A farnesyltransferase inhibitor which is used to treat certain patients with Hutchinson-Gilford Progeria Syndrome and Progeroid Laminopathies (Rare conditions caused by certain genetic mutations that leads to premature aging).

References

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EMPOWERING DRUG DISCOVERY WITH BIG DATA AND ARTIFICIAL INTELLIGENCE

Data Science To Empower
Life Science Innovation

Empowering drug discovery with Big Data and Artificial Intelligence

Any data that requires support from technological and infrastructural investments in order to get meaningful insights is defined as “Big Data.” The main reasons contributing for Big Data are the exponential growth in the data due to increased usage and the requirement to integrate these datasets for gaining valuable insights. A good example is the data in drug discovery processes (1).

This blog aims to provide insights into various types of Big Data in drug discovery, and highlights the applications of Big Data in fast-tracking the drug discovery process by using machine learning (ML) approaches.

What is Big Data in drug discovery?

Big data in drug discovery refers to the data collected from biological, chemical, pharmacological and clinical domains (2). The attributes that define the characteristics of these datasets include: fast producing, large size, complex, heterogeneous and high value data with commercial opportunities. Some of the large datasets of use in drug discovery processes are highlighted below:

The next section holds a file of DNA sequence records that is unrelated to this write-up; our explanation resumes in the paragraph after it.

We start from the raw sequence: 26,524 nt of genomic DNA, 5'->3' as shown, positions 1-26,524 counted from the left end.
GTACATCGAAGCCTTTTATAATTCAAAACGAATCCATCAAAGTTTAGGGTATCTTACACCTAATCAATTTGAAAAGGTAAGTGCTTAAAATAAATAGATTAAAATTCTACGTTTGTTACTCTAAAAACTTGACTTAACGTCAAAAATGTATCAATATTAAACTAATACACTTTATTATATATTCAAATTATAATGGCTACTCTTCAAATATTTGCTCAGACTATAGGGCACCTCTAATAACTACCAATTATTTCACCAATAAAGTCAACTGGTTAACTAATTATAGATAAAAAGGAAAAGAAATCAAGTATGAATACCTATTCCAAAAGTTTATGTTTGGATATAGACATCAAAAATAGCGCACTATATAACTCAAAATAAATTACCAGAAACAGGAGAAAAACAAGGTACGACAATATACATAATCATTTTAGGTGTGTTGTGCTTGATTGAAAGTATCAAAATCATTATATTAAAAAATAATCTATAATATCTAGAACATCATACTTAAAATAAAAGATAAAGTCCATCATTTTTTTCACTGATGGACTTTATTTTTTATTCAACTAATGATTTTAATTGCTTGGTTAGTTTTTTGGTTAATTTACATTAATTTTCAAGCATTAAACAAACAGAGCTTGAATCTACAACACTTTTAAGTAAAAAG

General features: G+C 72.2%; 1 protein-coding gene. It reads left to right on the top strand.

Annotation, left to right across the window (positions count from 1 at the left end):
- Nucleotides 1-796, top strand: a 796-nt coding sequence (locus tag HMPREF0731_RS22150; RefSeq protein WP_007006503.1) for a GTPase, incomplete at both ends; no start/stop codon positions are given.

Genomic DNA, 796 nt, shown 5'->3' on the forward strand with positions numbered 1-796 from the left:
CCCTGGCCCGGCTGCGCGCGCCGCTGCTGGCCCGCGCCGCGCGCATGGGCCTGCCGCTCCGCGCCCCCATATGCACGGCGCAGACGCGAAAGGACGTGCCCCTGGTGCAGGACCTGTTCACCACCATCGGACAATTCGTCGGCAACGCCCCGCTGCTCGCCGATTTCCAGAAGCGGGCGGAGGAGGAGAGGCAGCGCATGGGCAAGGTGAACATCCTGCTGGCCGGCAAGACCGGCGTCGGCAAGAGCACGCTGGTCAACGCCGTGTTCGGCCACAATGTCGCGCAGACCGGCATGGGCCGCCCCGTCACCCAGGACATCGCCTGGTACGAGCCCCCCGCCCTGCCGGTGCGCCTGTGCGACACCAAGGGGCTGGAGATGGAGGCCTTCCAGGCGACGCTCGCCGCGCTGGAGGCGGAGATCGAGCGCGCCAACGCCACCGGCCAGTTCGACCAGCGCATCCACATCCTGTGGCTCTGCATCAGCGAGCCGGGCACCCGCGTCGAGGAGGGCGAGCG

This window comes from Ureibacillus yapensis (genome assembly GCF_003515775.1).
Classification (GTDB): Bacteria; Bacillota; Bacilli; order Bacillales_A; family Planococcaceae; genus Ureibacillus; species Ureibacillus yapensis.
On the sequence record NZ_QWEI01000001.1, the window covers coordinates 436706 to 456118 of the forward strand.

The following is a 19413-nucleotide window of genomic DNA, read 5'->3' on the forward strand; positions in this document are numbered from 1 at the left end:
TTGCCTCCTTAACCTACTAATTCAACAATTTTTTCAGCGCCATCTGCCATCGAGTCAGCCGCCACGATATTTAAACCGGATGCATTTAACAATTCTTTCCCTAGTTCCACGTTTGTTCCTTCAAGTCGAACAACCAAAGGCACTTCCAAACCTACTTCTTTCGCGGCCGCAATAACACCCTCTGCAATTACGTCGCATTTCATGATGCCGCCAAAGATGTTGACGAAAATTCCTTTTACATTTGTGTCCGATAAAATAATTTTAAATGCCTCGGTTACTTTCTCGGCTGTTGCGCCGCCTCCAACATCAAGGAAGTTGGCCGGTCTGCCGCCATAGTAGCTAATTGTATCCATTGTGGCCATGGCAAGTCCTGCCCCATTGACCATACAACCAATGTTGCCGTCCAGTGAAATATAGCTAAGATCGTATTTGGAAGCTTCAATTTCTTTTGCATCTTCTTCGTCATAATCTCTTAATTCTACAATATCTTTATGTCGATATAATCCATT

Biology datasets:

Biological data provides insights to understand the underlying mechanisms associated with disease state, prediction and validation of potential target proteins for therapeutics, development of new bioassay techniques for identifying treatment modalities associated with potential targets, predictions on how treatments will interact with the body when given to a patient and finally assistance in the design of effective clinical trials (2).

The data types that define biological data are: drug target data, OMICS data (genomic, transcriptomic, proteomic and metabolomic data), exome data, GWAS data, gene expression data, disease-relevant animal and cellular models data, gene knockout or knockdown data etc.

Chemistry datasets:

Chemistry datasets are useful in the design of high-throughput screening libraries which assist in identifying and validating therapeutic targets in silico. These datasets assist in the prediction of molecular properties required for drug compounds and help provide insights in understanding how those molecules interact with biological macromolecules (3).

The data types that define chemistry data are: chemical structural representations, chemical line notations or identifiers (SMILES & InChI), molecular property descriptors, topological descriptors, topographical descriptors, structure-activity-relationship (SAR) and compound specific biological data.

Pharmacology datasets:

Pharmacological data in drug discovery provides information about the compounds or drugs tested in animal models in combination with assay data on protein targets in cell- or tissue- based models that allows the investigation of the effects of compounds at different levels of biological complexity (4).